Ms. Rindell’s first novel is an engaging read but not an entirely original one.  She structures the story in such a manner that I found myself so interested that I had difficulty stopping reading when I had more pressing matters to address.  Her characters, all viewed through the eyes of Rose, are full, living and, by the turn of the mood of the narrator, loathsome, loveable and mysterious.  
    The setting of the story, 1925 New York City, was a time of opulence, the active enforcement of the Volstead Act and the response to that act - “wet parties” (a.k.a. Speakeasies), “bootlegging,” and flappers.  As a typist for the NYPD, Rose is witness to the confessions of murderers, rapists and, thanks to the above mentioned Act, bootleggers.  Because of the three years she has been witness to such individuals, she “can tell when someone is lying” by seeing how they express themselves.  As a result of the increased work related to the raids on bootlegging operations, Odalie is hired as the new typist.  Immediately, Rose’s intuition is giving her cues to be leery of this fetchingly beautiful woman.  
    From the moment she first had contact with Odalie, Rose’s life changes.  It is not until a year after this first meeting does she realize home much her life has changed, having been blinded by the trees planted by her new friend, she could not see the forest in which she wandered was one filled with more than dangerous animals.  The author offers sufficient false leads to have kept me guessing until very late in the novel.  How the novel ends will be familiar to those who enjoy suspense novels/movies.  That familiarity, however, will come very late in the read.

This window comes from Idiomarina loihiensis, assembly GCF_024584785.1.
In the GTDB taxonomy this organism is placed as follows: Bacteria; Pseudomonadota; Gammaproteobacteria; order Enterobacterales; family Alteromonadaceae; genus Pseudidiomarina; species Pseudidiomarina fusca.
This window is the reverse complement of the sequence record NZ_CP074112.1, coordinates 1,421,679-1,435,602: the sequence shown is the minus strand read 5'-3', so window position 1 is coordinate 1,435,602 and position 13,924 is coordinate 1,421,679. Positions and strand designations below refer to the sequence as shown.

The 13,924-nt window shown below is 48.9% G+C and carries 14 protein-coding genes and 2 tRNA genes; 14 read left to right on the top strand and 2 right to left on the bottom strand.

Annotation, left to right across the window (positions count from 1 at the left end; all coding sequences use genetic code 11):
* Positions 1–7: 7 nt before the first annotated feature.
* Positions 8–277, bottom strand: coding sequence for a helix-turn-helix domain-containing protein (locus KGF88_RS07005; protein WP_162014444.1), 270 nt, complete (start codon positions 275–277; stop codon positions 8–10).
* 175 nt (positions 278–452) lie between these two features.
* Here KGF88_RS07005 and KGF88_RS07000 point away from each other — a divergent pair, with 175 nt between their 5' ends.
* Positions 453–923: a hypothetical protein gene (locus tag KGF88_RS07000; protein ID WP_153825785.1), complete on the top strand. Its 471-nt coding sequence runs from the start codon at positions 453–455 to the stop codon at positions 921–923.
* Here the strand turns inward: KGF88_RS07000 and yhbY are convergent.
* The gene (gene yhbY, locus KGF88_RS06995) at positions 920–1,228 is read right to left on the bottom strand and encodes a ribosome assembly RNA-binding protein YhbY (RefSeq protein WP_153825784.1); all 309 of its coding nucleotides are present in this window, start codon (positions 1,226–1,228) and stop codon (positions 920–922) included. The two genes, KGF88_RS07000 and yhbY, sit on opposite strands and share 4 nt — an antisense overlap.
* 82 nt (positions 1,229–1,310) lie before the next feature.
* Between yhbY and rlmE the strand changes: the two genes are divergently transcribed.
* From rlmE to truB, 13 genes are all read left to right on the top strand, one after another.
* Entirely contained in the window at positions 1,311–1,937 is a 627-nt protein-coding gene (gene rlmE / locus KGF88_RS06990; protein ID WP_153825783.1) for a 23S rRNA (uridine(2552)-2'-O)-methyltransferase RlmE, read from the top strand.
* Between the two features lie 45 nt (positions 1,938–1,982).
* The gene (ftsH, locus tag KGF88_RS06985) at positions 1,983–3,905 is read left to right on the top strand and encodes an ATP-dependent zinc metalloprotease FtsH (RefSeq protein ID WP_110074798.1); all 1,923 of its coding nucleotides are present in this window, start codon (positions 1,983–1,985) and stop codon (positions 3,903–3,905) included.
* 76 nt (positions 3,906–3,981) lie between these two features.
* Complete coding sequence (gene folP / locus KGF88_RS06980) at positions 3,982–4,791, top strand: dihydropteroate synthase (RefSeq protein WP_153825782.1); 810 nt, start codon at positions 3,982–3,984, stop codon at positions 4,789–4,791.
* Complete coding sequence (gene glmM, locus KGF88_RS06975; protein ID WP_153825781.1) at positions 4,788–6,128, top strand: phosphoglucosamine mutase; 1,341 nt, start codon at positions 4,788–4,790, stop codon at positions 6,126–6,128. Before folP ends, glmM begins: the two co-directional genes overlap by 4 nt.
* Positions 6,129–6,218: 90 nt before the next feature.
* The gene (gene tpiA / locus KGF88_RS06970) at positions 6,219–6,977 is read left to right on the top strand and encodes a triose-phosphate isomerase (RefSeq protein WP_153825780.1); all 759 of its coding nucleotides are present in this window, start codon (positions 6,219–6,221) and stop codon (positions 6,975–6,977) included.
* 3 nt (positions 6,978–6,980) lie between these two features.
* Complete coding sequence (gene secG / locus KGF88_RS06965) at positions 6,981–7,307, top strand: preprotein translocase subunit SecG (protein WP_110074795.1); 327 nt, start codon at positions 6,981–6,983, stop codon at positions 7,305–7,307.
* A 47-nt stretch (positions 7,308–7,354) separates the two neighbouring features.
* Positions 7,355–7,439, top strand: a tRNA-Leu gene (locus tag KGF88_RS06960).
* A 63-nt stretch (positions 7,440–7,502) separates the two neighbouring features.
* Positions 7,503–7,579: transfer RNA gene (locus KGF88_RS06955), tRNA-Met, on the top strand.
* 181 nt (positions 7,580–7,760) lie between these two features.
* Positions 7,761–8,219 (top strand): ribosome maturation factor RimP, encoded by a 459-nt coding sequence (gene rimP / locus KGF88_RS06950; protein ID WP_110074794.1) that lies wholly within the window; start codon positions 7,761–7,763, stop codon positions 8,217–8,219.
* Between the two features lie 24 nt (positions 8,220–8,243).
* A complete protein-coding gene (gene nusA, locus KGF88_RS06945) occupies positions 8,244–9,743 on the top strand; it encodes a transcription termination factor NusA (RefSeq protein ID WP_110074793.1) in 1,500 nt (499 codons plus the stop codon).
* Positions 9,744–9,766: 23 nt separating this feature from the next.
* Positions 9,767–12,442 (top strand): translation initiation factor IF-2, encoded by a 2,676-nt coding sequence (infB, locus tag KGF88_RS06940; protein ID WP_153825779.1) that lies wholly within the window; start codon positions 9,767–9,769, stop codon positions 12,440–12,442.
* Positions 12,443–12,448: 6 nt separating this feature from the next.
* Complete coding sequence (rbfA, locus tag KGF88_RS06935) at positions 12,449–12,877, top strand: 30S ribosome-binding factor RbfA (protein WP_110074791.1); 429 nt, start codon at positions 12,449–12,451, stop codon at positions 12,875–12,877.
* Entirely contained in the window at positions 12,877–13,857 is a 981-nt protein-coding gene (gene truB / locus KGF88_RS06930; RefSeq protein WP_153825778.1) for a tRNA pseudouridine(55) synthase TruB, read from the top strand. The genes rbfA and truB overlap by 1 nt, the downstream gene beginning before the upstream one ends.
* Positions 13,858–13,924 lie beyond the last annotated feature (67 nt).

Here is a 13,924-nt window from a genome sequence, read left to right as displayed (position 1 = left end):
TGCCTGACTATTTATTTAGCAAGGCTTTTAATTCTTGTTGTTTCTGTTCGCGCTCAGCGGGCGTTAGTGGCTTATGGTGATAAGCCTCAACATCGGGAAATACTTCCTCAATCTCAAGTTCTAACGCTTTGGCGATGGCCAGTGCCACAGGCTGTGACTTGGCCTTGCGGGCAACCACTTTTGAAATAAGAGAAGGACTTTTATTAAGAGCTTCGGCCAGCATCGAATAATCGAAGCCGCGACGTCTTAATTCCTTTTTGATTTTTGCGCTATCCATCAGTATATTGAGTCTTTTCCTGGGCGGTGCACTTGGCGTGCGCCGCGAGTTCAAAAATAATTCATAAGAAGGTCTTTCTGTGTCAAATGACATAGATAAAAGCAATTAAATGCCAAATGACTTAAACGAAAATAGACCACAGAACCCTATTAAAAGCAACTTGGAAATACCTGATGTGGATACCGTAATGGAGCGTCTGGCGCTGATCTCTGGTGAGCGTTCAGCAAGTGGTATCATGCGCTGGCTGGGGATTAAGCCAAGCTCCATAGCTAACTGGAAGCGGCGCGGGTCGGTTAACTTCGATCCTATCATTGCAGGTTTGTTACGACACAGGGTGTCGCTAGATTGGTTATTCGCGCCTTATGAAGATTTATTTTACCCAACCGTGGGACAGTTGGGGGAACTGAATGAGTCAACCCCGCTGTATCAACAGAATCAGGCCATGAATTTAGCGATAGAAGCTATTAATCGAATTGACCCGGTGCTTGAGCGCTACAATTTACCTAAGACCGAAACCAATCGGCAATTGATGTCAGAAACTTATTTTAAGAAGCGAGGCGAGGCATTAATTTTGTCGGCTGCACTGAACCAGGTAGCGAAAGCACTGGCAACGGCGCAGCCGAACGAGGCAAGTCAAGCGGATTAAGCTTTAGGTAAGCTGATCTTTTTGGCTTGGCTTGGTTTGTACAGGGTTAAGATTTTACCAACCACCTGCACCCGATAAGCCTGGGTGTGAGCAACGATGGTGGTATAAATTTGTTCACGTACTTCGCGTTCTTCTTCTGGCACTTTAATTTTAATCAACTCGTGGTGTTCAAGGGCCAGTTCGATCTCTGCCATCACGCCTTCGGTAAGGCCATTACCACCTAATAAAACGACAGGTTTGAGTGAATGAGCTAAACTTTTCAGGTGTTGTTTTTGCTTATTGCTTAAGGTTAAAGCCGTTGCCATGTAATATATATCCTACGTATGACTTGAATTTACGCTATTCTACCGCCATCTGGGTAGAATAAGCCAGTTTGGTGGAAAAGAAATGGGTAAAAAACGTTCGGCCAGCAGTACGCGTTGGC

This is a morality tale set in an age that is strangely reflective of today.  The 1920’s were “roaring” due to the amount of wealth available to a select few and their willingness to spend that wealth on their own pleasure.  The “have-nots” were left to serve the “haves” in hopes of providing a living for themselves.  Laws were plentiful, but were enforced randomly and the cost for breaking the law was unequally assessed. People used others to the ends that best served them, disregarding what happened to those so used. By the end, Rose is awakened to reality that her early life was only the beginning of her being orphaned.    

    1 out of 1 people found this review helpful.

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  • Posted February 27, 2014

    Too, too weird.

    I really, really didn't like this book. If the author was going for weird, she succeeded. But, to enjoy a book there have to be a few likeable characters in it. This one had none. And, I don't like bad ending. I don't mean it wasn't a happy ending, although it wasn't, I mean it was just bad.

    Was this review helpful? Yes  No   Report this review
  • Anonymous

    Posted January 22, 2014

    Anonymous

    He took the heart of a little girl and made it grow up too fast.
    Now her word of innocence mean nothing.